FACTBOX: Top wireless telecom gear makers

HELSINKI (Reuters) - Nortel Networks has agreed to sell its key mobile network equipment assets to Nokia Siemens Networks for $650 million, the companies said on Friday.

Following are comparative first-quarter numbers from the world’s three biggest mobile telecom equipment vendors, followed by a summary of the top global players in the sector:

Revenue (in millions of euros)

Q1 ‘09 Q4 ‘08 Q1 ‘08 Q1 YOY pct chng

Ericsson 4,691 6,343 4,180 +12

Alcatel-Lucent 3,598 4,954 3,864 -7

Nokia Siemens 2,990 4,338 3,401 -12

Underlying operating profit margins (in percentage points)

Q1 ‘09 Q4 ‘08 Q1 ‘08

Ericsson 9.5 14.6 7.6

Alcatel-Lucent -7.1 6.0 0.9

Nokia Siemens Networks -4.1 5.2 2.4

Key players in the industry:


The Swedish company had a 33-percent market share in January-March quarter, down from recent years but still well ahead of rivals who have focussed on integrating their businesses.

Through the 2005 acquisition of fixed-line communications maker Marconi, Ericsson further blurred the lines between the fixed and mobile sectors. Telecom carriers are cutting costs by offering the same services to fixed-line and mobile users.

Ericsson’s first-quarter core profit fell more than expected due to weak margins in its key network business but the world’s top mobile equipment maker said the global downturn had not hit the mobile network market that much yet.


The 50-50 venture of Nokia and Siemens started operations in April 2007 and has 21 percent of the market, but is focussing on improving profits and cash flow while fending off Ericsson and China’s Huawei.

In April the venture said it sees the market falling some 10 percent in euro terms in 2009. It had earlier forecast at least a 5 percent decline.

To boost its market share and get the business back into the black, Nokia Siemens is buying key assets from smaller rival Nortel, which saw market share shrinking over the last few quarters and filed for bankruptcy protection in January.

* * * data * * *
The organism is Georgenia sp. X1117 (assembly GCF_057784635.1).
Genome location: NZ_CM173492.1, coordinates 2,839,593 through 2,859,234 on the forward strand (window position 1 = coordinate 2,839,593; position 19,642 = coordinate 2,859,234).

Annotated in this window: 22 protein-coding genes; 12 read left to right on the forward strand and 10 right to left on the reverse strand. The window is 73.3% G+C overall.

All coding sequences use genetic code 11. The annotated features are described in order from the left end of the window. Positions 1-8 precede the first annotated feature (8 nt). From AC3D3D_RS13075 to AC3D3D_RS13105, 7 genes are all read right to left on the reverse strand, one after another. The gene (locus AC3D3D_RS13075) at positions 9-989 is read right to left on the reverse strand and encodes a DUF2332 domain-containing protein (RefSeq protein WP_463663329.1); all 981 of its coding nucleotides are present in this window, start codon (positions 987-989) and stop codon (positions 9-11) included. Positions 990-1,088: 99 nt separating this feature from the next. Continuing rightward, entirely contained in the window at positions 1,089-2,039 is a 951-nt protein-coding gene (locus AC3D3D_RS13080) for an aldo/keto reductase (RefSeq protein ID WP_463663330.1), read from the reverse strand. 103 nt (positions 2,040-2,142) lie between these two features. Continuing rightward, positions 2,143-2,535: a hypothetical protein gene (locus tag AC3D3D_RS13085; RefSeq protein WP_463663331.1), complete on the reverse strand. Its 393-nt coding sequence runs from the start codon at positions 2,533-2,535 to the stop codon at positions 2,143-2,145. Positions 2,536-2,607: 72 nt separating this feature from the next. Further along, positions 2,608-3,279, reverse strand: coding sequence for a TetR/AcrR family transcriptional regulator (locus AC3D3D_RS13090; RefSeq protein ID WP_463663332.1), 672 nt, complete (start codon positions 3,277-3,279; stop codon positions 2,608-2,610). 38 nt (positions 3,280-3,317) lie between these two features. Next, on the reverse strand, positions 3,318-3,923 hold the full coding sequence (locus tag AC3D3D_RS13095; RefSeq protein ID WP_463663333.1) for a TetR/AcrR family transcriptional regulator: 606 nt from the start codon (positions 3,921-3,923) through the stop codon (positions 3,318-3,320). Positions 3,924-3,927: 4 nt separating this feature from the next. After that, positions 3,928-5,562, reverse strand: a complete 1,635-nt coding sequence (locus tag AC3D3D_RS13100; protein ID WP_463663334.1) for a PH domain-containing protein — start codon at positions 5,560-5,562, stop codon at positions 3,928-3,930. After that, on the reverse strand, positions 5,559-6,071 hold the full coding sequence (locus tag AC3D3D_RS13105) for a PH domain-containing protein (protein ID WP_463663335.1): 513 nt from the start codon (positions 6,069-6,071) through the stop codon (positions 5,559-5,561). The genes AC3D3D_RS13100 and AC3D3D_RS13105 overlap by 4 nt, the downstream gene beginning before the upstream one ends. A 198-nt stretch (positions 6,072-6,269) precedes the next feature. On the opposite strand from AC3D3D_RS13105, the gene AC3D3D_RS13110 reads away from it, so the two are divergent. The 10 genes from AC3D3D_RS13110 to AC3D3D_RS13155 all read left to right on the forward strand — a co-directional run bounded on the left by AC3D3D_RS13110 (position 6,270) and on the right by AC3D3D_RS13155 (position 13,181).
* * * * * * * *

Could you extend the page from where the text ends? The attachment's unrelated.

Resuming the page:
Nokia Siemens is buying Nortel’s stronghold in CDMA technology, which has been popular in the Americas but is fading as the two largest operators there have cut investments, looking to newer, high-speed LTE technology. Nokia Siemens also buys Nortel’s LTE assets.


China’s top telecoms gearmaker market share passed Alcatel-Lucent as market No 3 in the first quarter. Its market share roughly doubled from a year ago to 15 percent supported by aggressive pricing and state financial backing.

China’s commerce minister said in March both Huawei and cross-town rival ZTE will see 2009 sales expand 30 percent. But the company is secretive and its ties to the state are one of the reasons the U.S. government nixed its plans to buy 3Com Corp with Bain Capital last year.


The Franco-American group created in December 2006 had a 14 percent market share at start of the year. Its history has been dogged by weakening demand, merger-related costs, political infighting and uncertainty over product integration.

The loss-making group replaced its chief executive and chairman last year and new CEO Ben Verwaayen expects to report a net profit during 2010. The firm expects the market to fall 8-12 percent in 2009.

Sources: Market share data from dell’Oro.